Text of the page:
4. Customers: Businesses are built around the customers they serve. Whether it’s a one-time or reoccurring purchase, a company’s number one goal is to create a strong rapport with its customer base, starting at the first point of contact through the actual sale. Customers should be viewed as your main source of revenue, and as brand advocates—an extension of your sales team that drives new business through referrals. 
  5. Employees: Your team is the backbone of your business. Regardless of whether you’re a B2B or B2C operation, employees run, produce, and sell your products/services, nurture the relationships with customers, and are the embodiment of the company brand. Dedicated, loyal and happy employees create a positive company culture and work environment, and foster a positive energy that can be felt by anyone who comes into contact with the members of your team—be it customers, job candidates or members of the media. Check out Forbes' Top 10 Companies Doing the Most to Make Their Employees Happier for inspiration. 
  6. Job Candidates: Ideally, companies should look to hire employees who want to work at their company as opposed to any company. To attract the right kind of talent, and the type of employees you want on your team, invest time in building solid relationships throughout the application process. This includes encouraging open dialogue with top candidates (regardless of whether you’re actively hiring), and ensuring that all candidates receive the same, professional and friendly correspondences.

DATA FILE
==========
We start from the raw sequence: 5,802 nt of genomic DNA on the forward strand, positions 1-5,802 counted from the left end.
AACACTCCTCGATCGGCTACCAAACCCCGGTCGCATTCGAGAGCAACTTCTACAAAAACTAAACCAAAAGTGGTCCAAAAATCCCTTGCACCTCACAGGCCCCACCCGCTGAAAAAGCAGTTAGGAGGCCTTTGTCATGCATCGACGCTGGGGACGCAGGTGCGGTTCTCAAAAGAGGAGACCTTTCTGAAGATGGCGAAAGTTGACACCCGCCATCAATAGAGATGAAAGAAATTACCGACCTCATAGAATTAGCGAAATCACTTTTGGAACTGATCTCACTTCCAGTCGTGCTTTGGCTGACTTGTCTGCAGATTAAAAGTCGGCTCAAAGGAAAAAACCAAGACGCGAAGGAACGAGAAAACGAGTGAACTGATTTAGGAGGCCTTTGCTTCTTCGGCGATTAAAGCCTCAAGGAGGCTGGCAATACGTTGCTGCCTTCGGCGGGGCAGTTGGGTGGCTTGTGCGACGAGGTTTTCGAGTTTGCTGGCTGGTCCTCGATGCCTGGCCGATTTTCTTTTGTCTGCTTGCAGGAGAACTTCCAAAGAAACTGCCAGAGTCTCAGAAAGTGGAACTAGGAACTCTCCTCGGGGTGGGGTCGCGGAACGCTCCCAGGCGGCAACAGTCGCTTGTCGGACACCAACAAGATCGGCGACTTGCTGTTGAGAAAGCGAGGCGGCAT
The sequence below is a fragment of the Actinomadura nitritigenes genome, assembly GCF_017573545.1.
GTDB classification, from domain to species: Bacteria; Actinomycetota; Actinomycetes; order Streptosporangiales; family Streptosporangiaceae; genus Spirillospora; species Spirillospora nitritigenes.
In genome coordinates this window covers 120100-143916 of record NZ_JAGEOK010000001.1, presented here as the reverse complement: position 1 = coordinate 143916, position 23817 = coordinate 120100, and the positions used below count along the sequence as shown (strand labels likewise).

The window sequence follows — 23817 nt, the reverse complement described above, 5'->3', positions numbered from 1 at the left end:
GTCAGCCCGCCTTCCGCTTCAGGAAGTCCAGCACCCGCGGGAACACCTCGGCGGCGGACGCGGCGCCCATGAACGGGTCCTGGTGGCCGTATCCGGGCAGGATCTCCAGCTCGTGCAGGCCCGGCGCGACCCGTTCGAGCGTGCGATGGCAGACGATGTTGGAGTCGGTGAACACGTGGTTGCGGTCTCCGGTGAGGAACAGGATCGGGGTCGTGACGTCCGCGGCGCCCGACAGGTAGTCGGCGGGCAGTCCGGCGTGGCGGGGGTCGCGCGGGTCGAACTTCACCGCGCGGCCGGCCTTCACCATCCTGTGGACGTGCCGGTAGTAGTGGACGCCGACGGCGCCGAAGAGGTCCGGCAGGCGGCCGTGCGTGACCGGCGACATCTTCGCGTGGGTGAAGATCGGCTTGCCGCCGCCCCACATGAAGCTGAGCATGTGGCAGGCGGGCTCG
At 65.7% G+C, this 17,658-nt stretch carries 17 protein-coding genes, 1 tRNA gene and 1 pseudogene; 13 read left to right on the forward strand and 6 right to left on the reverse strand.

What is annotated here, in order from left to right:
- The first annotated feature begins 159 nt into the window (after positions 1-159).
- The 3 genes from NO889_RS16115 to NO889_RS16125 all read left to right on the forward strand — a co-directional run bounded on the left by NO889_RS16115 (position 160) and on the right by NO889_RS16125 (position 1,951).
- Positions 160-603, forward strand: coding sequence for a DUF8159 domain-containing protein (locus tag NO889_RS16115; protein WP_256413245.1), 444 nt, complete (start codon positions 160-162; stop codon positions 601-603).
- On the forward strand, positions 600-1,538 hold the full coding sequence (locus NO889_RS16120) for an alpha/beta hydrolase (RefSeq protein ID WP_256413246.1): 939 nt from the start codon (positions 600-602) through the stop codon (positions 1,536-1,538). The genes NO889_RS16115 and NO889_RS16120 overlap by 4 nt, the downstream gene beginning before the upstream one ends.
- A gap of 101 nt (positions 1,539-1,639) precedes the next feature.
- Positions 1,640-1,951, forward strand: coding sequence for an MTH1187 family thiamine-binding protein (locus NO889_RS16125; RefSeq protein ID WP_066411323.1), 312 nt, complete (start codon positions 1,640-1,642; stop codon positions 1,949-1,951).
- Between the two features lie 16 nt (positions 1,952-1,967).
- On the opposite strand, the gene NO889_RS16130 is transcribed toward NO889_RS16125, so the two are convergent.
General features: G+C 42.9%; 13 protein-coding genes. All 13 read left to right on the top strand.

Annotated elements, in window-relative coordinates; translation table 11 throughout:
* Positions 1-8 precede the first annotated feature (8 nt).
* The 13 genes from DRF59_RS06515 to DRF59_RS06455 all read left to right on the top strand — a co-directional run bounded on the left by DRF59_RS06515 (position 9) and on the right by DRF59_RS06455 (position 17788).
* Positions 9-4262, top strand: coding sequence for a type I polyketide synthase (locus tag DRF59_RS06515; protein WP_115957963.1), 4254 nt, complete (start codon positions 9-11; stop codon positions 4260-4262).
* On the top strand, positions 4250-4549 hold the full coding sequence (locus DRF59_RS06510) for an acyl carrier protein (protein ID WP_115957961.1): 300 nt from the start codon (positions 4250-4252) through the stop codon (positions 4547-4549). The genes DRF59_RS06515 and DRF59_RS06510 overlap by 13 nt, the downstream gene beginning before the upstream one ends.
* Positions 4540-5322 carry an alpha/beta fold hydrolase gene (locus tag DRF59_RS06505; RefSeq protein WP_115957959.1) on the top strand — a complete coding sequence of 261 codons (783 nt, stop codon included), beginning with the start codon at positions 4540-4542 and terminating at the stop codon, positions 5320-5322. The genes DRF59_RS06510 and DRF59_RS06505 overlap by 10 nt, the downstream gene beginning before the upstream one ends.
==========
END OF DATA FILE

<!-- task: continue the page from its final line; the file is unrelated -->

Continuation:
7. Media: Establishing relationships with members of the media is critical for garnering attention and positive coverage for your client, company or cause. As many PR practitioners are painfully aware, the onslaught of poorly constructed, executed and uninteresting pitches has caused traditional media to turn a deaf ear on those who don’t have a personal connection to that outlet/journalist. When seeking a particular angle or resource for a given topic, journalists turn to contacts they know and trust.
  8. Sales Prospects: The rate at which you convert prospects to customers is a direct result of the relationships you establish during the sales process. Not paying adequate attention to your leads can greatly reduce the likelihood of closing the sale, and impede your ability to grow the bottom line. Utilize marketing technologies, such as lead nurturing campaigns and CRMs, to enhance your company’s ability to create a seamless, customized experience for these individuals.
  9. Vendors/Partners: Whether you’re running an event, outsourcing a portion of your services, or recommending a solution to one of your customers, have a network of trusted vendors and partners to build a more dynamic business. Strong partnerships create alliances within the industry, can become a good sales channel, and create stability for your company.

Which audiences stand out to you as most important to your operation? How well do you support those relationships, and what improvements can be made to create a stronger foundation with members of that group?  

Photo Credit: Batmoo

About Dia Dalsky

Dia Dalsky was formerly the director of culture and a senior consultant at PR 20/20.